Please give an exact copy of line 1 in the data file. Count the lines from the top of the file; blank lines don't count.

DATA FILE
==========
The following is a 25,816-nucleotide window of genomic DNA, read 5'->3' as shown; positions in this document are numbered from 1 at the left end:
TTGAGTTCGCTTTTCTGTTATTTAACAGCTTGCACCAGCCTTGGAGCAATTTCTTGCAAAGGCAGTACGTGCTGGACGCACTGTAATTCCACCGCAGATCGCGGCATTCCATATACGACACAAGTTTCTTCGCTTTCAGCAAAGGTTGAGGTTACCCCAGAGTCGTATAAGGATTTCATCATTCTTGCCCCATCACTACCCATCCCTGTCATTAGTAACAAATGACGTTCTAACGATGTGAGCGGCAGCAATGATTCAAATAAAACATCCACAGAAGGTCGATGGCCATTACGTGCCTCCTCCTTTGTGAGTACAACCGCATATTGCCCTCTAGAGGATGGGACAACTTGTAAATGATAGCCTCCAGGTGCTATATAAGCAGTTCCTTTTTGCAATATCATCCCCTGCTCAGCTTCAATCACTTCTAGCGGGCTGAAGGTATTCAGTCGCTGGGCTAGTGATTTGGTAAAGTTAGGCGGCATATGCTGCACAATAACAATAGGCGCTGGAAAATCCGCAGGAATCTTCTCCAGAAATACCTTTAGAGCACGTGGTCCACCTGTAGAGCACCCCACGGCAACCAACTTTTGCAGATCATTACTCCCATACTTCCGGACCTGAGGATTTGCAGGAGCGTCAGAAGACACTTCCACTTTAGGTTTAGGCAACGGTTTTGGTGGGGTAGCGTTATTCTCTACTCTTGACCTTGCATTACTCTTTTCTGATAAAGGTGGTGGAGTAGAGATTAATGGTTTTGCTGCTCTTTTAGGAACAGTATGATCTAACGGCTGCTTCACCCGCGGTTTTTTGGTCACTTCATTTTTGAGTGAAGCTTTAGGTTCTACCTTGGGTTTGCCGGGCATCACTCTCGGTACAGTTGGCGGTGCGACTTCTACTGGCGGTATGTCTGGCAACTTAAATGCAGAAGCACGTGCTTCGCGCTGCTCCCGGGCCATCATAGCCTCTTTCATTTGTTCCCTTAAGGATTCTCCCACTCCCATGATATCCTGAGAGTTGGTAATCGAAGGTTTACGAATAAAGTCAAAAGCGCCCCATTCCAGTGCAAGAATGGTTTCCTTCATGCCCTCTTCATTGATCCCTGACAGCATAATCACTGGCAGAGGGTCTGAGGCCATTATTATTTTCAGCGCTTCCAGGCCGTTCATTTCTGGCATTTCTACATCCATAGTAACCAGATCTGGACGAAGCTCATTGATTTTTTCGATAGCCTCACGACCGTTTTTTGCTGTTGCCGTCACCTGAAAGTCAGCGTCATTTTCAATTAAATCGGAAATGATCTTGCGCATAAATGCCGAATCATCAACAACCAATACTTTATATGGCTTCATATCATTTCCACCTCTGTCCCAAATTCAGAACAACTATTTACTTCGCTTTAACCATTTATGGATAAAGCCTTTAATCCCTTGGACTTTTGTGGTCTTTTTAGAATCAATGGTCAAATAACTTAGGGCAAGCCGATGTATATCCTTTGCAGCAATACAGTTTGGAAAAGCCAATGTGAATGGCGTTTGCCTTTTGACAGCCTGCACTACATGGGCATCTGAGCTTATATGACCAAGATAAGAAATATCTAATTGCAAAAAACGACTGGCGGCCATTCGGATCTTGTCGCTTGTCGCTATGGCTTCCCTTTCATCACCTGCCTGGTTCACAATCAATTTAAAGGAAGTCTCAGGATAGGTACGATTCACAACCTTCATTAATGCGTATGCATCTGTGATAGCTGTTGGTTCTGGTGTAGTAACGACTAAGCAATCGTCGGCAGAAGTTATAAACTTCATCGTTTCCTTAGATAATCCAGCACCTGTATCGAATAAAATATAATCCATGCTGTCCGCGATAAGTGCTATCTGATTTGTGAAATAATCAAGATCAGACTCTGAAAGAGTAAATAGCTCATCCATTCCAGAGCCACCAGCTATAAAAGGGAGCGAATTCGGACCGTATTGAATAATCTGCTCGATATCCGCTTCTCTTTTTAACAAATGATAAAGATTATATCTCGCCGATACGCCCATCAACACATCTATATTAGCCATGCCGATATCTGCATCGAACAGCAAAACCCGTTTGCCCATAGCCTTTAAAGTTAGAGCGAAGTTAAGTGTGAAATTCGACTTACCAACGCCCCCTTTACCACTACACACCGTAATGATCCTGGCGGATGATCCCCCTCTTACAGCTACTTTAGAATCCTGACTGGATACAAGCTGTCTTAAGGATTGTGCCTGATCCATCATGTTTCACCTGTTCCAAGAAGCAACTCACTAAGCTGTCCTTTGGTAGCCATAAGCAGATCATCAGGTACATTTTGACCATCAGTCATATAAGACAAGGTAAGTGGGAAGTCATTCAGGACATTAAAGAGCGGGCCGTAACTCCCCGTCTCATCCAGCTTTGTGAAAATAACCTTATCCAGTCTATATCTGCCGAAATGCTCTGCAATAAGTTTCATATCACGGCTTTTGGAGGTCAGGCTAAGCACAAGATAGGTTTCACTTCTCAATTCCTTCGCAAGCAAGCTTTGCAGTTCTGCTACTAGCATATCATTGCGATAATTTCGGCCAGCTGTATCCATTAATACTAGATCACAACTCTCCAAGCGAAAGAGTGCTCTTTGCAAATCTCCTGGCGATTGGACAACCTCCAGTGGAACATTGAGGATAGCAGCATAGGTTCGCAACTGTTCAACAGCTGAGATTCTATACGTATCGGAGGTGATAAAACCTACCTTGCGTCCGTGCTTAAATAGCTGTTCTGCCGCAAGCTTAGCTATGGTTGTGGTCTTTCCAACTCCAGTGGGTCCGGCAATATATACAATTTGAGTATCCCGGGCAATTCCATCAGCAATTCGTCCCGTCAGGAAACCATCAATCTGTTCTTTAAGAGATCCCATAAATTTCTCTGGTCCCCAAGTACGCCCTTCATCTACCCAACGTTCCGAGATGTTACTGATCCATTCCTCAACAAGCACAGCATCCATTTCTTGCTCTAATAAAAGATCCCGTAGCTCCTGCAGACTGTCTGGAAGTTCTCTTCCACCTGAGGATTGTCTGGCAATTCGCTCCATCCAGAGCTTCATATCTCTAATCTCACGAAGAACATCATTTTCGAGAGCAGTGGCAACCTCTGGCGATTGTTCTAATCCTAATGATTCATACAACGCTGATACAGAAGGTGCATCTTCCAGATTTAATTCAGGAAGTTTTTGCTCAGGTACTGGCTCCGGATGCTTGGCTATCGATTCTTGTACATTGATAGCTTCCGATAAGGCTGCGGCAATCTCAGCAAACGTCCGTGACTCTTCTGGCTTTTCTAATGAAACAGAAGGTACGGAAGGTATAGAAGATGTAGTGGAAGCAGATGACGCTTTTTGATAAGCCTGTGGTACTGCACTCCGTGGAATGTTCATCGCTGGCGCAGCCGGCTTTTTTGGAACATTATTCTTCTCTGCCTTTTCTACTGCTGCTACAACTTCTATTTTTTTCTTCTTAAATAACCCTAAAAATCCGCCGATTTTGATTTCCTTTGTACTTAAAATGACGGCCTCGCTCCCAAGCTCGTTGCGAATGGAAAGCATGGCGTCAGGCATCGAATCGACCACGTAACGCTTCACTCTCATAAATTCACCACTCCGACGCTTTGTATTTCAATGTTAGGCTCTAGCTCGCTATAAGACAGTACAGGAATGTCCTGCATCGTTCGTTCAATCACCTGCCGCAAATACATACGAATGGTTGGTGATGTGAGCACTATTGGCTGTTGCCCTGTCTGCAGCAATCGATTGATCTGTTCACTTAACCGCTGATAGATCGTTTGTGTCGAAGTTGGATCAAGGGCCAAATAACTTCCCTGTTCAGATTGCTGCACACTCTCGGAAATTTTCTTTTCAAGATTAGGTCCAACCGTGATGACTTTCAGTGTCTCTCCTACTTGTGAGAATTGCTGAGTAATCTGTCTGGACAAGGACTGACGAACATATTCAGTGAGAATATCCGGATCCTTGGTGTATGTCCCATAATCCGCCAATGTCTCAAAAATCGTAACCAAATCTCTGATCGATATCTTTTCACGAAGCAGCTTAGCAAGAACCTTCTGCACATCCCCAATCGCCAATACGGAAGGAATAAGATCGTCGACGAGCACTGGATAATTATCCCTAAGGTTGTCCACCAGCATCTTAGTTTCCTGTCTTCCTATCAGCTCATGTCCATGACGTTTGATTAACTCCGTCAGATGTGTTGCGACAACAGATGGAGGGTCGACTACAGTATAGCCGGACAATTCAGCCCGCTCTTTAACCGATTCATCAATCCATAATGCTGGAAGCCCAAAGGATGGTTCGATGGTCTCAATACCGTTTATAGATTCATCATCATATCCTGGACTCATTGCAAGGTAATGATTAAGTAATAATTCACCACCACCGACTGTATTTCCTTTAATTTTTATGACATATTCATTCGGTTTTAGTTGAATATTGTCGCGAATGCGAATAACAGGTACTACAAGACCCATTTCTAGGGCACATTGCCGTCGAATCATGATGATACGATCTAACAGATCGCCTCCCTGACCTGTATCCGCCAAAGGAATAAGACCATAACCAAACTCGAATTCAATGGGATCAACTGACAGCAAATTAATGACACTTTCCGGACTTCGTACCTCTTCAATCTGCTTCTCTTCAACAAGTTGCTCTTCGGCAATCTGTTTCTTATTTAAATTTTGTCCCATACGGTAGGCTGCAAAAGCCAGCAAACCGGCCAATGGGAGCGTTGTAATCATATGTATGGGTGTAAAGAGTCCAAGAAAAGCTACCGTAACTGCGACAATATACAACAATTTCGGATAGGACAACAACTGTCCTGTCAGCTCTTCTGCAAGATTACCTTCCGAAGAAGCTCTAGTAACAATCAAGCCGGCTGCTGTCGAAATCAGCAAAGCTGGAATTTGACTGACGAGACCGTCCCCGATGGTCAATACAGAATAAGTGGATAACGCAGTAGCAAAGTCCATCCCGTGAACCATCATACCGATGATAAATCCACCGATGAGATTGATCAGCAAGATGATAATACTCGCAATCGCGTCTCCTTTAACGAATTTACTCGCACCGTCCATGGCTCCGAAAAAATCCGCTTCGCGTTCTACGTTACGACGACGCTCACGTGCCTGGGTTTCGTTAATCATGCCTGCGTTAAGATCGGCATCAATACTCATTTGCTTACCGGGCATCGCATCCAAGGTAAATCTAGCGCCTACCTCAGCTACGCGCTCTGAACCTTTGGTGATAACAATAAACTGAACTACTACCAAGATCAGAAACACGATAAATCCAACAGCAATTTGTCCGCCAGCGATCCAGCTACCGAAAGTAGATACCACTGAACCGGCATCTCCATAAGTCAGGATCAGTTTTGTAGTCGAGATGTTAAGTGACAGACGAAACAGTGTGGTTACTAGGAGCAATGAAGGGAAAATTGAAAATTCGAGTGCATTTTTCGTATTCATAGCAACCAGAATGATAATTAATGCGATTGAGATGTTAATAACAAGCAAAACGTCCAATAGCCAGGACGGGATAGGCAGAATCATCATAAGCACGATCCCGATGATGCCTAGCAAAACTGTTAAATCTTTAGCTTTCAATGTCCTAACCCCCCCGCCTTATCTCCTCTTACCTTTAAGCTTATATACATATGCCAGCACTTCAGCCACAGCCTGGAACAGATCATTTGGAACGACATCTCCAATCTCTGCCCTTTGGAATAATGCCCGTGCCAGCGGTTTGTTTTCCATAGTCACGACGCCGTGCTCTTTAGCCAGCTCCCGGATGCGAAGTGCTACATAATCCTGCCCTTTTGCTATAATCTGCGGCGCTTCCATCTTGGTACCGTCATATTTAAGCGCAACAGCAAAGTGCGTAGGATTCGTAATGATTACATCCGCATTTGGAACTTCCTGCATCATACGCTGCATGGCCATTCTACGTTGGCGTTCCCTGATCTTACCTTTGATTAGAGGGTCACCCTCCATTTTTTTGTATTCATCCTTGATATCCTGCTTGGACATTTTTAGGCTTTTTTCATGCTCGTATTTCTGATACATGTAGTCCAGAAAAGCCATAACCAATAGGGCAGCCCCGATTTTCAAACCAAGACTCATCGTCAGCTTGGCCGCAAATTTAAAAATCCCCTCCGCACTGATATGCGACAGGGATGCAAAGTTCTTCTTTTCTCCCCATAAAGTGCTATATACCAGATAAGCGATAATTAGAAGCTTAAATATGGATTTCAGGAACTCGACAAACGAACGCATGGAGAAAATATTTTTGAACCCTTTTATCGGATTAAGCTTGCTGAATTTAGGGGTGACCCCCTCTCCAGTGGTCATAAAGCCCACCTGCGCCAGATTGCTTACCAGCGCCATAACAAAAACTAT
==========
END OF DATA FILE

The following is a 25,816-nucleotide window of genomic DNA, read 5'->3' as shown; positions in this document are numbered from 1 at the left end: